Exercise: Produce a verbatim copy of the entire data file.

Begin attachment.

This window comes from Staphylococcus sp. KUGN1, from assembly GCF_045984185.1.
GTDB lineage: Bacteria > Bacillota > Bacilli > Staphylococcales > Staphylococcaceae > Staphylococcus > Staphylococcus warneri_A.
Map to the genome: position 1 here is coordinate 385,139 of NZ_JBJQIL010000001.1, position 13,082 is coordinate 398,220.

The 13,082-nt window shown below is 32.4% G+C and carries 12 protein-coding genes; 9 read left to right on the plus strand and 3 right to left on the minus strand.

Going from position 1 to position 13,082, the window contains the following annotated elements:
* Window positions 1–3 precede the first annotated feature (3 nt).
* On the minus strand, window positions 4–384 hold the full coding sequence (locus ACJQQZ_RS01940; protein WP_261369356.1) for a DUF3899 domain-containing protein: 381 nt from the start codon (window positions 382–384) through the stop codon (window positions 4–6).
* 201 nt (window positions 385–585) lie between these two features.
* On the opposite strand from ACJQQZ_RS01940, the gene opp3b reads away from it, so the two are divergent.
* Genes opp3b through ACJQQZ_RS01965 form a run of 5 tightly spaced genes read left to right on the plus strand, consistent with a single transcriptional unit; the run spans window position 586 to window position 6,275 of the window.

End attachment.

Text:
This window comes from Staphylococcus sp. KUGN1, from assembly GCF_045984185.1.
GTDB lineage: Bacteria > Bacillota > Bacilli > Staphylococcales > Staphylococcaceae > Staphylococcus > Staphylococcus warneri_A.
Map to the genome: position 1 here is coordinate 385,139 of NZ_JBJQIL010000001.1, position 13,082 is coordinate 398,220.

The 13,082-nt window shown below is 32.4% G+C and carries 12 protein-coding genes; 9 read left to right on the plus strand and 3 right to left on the minus strand.

Going from position 1 to position 13,082, the window contains the following annotated elements:
* Window positions 1–3 precede the first annotated feature (3 nt).
* On the minus strand, window positions 4–384 hold the full coding sequence (locus ACJQQZ_RS01940; protein WP_261369356.1) for a DUF3899 domain-containing protein: 381 nt from the start codon (window positions 382–384) through the stop codon (window positions 4–6).
* 201 nt (window positions 385–585) lie between these two features.
* On the opposite strand from ACJQQZ_RS01940, the gene opp3b reads away from it, so the two are divergent.
* Genes opp3b through ACJQQZ_RS01965 form a run of 5 tightly spaced genes read left to right on the plus strand, consistent with a single transcriptional unit; the run spans window position 586 to window position 6,275 of the window.